Fremantle auction prices star in generally steady wool week

Sheep Central, March 31, 2023

AUSTRALIA’s wool auction market held general steady this week, with some improvement in medium and superfine Merino prices on the east coast, an overall lift in Fremantle sale values and lower crossbred fleece prices.

The Australian Wool Exchange said the market was on track to record a second successive increase before a weak finish on the final selling day reversed the rises.

Brokers offered 44,147 bales, up 3923 bales, with brokers passing in 10.6 percent.

“On the opening day in the east the movements in the merino fleece Micron Price Guides (MPGs) were varied, ranging between -14 and + 25 cents,” AWEX said.

“The AWEX Eastern Market Indicator gained two cents for the day.”

On the second day, AWEX said the market continued to trade at very similar levels and the movements in the MPGs for 18 micron and coarser were small, between unchanged and +9 cents, with the EMI gaining another two cents.

“On the final day, only Melbourne was in operation and despite a solid opening the market weakened as the day progressed.

“The MPGs for 20 micron and finer lost between 2 and 23 cents, with only the 21 micron MPG remaining unchanged,” AWEX said.

“The EMI lost the four cents gained over the previous two days.

The EMI closed the week unchanged at 1318 cents/kg clean,” AWEX said.

“The Fremantle sales were again the best performers for the second week in a row.

“In the west, the Merino fleece MPGs added between 11 and 29 cents for the series, and the increases pushed the MPGs for 19, 19.5 and 20 micron above the closing levels of the eastern centres.”

AWEX said the crossbreds were the poorest performing sector in percentage terms this week.

“The crossbred MPGs (26 to 32 micron) fell by between 5 and 13 cents, with only the 28 micron MPG in the north not recording a fall.

“The largest drops were in Melbourne, here the 28 and 30 micron MPGs both fell by 4pc.”

Demand improved for fine and medium Merino wool – AWI

Australian Wool Innovation trade consultant Scott Carmody said demand improved for fine and medium Merino wool at the auctions, despite the major indicator showing an unchanged value.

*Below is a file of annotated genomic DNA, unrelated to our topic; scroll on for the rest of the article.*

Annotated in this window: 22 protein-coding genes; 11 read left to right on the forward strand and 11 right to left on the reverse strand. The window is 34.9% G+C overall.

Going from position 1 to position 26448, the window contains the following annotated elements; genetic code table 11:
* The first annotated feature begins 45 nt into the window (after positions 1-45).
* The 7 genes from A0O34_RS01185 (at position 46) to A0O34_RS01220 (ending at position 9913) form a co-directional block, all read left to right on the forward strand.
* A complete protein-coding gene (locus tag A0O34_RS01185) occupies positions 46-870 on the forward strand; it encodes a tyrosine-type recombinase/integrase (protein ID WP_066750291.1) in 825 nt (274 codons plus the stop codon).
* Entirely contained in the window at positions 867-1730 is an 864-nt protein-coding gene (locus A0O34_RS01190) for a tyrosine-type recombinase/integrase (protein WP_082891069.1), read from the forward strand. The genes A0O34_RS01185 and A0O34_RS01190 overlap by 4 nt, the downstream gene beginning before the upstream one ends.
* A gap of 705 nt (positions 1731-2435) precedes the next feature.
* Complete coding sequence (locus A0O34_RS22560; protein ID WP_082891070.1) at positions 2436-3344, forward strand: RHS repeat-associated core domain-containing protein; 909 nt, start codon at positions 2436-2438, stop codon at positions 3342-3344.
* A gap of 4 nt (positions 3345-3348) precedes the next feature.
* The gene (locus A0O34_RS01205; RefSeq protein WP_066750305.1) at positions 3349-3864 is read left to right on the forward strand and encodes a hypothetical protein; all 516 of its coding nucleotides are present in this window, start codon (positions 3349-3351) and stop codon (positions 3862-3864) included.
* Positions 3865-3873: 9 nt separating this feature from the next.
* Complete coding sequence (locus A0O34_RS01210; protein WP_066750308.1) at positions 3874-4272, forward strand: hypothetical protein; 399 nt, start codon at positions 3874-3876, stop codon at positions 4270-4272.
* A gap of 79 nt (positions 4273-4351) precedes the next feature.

“There were some notable moves in those individual Merino sectors, highlighted by the handy 20 to 30-cent gains of the Western Australian quoted Merino types of mainly 19 to 21 micron.

“That (Fremantle) centre is currently providing a good portion of those regularly traded China types with lower vegetable matter (VM) levels, the prime attraction to completing exporters’ orders alongside other tested readings.

“The quality of the eastern Australian offering was responsible for holding or depreciating prices in those two selling centres,” Mr Carmody said.

“In fact, within each micron grouping, the easier to place sale lots with attractive results were dearer for the week, but the sub-par types lowered more than the better types gained so an overall loss was recorded within some sectors.

“This was particularly in play on the final day of selling at the stand-alone Melbourne sale whereby a larger percentage of the harder to place lots were offered and price falls were felt across the board,” he said.

Mr Carmody said local exporters were the primary buyers this week, with some back-to-back weeks of trading opportunities providing renewed confidence for them to step in to fully support the market whilst continuing to juggle finances.

“With one keen eye on the upcoming single week recess in auction sales to provide some financial relief, there is a growing positive sentiment amongst buyers for the bettering fortunes of the market, particularly if logistics improve, offered quantities lower and quality improves.

“Within the Merino sectors, Chinese buying remains dominant, but the ongoing interest from the Indian sub-continent and Europe has an important role in maintaining price levels and providing some impetus for potential improvement of the grower returns,” Mr Carmody said.

“The orders may be sporadic and less in volume from these destinations, but the impact they have on the auction scene is key, in addition to the alternate and viable manufacturing bases for wool textiles they provide.

“The crossbred wool types have remained reasonably stable since the New Year, with predominantly Chinese buying holding the levels,” he said.

“This week saw the first comprehensive price falls for some weeks albeit just 15 cents, but that is a large percentage given the low price base at present.”

Next week’s national offering is forecast to climb to 52,724 bales in Sydney, Fremantle and Melbourne, which was restricted to two days selling, due to the Good Friday Public Holiday.

Click here to the see the latest AWEX Micron Price Guides.

Sources – AWEX, AWI.


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